Career paths of dental hygienists: Factors which foster or hinder advancement to administrative positions

Gwendolynn Rose Deichman Newman, Marquette University

Abstract

The purpose of this study was to investigate the career paths of selected dental hygiene faculty and the factors that influenced their pursuance or nonpursuance of administrative positions. These faculty were employed by the Wisconsin Technical College System during the 1994-1995 academic year. The study sought to: (1) describe the career paths of dental hygiene faculty, (2) identify personal and institutional factors that fostered or hindered advancement to an administrative role, (3) identify what type of organizational climate supported or hindered dental hygiene faculty in the investigation and pursuit of an administrative position. The investigation had two components: a mail survey questionnaire sent to 23 dental hygiene faculty and administrators followed by five in-depth case-study interviews. Data analysis disclosed that dental hygiene faculty had similar early career path experience with no early role models. Study participants moved from clinical practice to teaching positions at the average age of 30 and into administrative roles at 41. The major reason for seeking a teaching position was for new challenges while building on educational and occupational accomplishments. Master's degrees had been completed by 60% of the participants. Factors that fostered advancement were a high level of self-esteem, high personal commitment to goals, a supportive husband/significant other, support of coworkers and supervisor, and involvement on school-wide committees. A career development plan was significant. Those with administrative roles were more likely to have developed such a plan. Management style that was perceived as participative, supportive of promoting women, and promoting first from within, was also cited as a positive factor. Negative factors that hindered advancement included sex-role stereotyping, time constraints of balancing career and family, the lack of mentors, and the lack of participation in formal leadership development programs. A union contract gave job security to faculty but fostered a self-imposed and organizational barrier to administrative positions. Promotional opportunities were more evident at smaller colleges with a participative style of management. Individuals interested in obtaining administrative positions must actively seek out opportunities and sponsors.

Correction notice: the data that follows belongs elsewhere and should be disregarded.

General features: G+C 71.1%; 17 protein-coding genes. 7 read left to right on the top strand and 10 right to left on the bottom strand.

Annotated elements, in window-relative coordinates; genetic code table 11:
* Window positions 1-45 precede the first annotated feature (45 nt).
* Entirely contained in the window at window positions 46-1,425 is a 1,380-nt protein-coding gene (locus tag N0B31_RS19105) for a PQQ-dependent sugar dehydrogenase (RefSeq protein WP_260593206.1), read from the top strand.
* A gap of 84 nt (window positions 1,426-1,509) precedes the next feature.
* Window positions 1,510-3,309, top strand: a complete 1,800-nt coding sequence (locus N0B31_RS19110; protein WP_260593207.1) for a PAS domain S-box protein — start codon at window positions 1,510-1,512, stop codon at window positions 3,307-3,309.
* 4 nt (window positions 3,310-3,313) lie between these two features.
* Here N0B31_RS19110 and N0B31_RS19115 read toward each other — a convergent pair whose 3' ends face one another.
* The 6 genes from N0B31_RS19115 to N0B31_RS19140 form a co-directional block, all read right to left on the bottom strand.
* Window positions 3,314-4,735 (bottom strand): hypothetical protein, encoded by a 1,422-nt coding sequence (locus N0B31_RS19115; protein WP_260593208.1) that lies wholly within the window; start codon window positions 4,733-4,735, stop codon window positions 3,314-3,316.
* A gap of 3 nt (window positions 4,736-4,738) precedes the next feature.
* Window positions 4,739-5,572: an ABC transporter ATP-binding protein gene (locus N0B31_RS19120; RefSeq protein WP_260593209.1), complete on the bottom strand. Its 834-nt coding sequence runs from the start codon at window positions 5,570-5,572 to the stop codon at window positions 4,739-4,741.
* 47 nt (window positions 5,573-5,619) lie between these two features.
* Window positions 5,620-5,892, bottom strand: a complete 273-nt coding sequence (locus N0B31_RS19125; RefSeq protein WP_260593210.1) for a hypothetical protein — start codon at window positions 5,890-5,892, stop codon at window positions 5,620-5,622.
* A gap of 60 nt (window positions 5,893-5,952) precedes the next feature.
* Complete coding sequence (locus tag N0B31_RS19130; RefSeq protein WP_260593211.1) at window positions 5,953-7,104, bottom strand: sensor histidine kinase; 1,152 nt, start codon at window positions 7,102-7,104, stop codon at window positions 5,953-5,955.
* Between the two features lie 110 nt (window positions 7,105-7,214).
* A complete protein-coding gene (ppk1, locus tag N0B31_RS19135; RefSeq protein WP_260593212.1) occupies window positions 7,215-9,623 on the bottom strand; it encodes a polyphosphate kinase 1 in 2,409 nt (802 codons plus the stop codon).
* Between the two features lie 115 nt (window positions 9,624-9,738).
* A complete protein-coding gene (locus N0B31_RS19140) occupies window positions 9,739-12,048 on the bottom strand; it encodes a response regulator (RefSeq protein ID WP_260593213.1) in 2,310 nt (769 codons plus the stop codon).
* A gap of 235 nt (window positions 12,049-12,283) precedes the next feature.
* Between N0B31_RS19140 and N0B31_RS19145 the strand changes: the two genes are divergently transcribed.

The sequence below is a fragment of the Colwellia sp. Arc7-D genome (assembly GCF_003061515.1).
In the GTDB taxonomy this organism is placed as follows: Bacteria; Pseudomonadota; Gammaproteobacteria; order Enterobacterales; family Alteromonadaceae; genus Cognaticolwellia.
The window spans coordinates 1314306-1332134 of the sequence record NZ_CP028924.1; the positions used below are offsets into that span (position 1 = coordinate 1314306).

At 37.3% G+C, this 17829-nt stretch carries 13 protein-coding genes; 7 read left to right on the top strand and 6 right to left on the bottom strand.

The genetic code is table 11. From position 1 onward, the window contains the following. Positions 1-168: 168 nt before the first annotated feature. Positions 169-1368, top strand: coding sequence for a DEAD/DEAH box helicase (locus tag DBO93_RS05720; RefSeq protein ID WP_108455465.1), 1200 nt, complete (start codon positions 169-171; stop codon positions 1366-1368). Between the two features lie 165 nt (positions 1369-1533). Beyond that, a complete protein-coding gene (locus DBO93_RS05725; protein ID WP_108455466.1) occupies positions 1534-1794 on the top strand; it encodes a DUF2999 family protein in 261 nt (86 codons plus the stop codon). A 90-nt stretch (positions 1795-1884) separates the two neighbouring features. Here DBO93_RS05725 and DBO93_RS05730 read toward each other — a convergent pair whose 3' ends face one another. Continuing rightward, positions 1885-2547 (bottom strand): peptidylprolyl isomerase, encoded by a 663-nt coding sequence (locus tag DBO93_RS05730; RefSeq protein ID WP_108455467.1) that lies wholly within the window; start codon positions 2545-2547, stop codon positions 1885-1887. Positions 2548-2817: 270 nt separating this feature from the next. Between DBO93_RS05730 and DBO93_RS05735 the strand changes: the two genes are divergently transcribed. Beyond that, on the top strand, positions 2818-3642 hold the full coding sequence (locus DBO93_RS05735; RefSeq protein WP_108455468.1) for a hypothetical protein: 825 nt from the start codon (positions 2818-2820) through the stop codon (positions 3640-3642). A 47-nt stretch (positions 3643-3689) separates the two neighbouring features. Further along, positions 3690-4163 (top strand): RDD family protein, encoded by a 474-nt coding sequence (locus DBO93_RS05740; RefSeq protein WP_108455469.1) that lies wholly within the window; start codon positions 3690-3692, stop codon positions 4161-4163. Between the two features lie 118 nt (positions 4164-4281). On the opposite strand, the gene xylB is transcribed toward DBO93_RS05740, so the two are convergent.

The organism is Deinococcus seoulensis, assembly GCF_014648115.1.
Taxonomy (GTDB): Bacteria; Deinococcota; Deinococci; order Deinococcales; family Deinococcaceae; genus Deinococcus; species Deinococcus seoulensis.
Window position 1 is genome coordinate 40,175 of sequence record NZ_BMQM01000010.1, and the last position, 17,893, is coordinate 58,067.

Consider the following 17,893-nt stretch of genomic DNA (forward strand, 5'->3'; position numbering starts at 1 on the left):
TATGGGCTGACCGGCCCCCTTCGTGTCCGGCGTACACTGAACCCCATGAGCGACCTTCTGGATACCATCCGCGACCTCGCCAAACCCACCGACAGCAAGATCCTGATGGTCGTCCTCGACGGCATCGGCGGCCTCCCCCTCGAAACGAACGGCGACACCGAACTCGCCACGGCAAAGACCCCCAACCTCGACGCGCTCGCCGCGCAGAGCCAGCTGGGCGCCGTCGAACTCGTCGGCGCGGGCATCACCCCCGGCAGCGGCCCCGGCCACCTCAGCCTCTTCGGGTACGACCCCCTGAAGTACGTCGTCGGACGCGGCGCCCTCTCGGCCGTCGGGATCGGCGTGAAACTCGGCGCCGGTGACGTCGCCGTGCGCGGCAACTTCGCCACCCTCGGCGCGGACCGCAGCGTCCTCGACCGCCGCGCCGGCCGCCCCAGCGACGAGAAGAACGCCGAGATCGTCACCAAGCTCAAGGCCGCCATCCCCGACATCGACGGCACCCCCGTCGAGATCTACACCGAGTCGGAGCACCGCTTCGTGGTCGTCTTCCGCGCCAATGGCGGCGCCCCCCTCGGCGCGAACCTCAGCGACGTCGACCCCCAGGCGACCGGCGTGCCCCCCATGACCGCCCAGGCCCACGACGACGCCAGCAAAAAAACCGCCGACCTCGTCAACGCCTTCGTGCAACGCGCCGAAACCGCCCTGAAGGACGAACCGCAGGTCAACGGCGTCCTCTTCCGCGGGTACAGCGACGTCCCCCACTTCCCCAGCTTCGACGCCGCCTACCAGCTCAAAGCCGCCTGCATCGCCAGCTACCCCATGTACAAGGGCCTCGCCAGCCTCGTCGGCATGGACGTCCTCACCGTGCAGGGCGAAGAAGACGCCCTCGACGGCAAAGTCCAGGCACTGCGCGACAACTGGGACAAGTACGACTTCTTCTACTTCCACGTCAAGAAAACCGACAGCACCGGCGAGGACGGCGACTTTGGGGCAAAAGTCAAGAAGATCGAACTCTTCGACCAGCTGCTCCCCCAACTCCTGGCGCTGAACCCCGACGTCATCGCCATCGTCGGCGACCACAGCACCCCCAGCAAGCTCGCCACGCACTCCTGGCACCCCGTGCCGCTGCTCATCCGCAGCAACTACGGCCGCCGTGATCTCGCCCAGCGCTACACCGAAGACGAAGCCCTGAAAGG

Recommended Citation

Newman, Gwendolynn Rose Deichman, "Career paths of dental hygienists: Factors which foster or hinder advancement to administrative positions" (1995). Dissertations (1962 - 2010) Access via Proquest Digital Dissertations. AAI9634674.
https://epublications.marquette.edu/dissertations/AAI9634674

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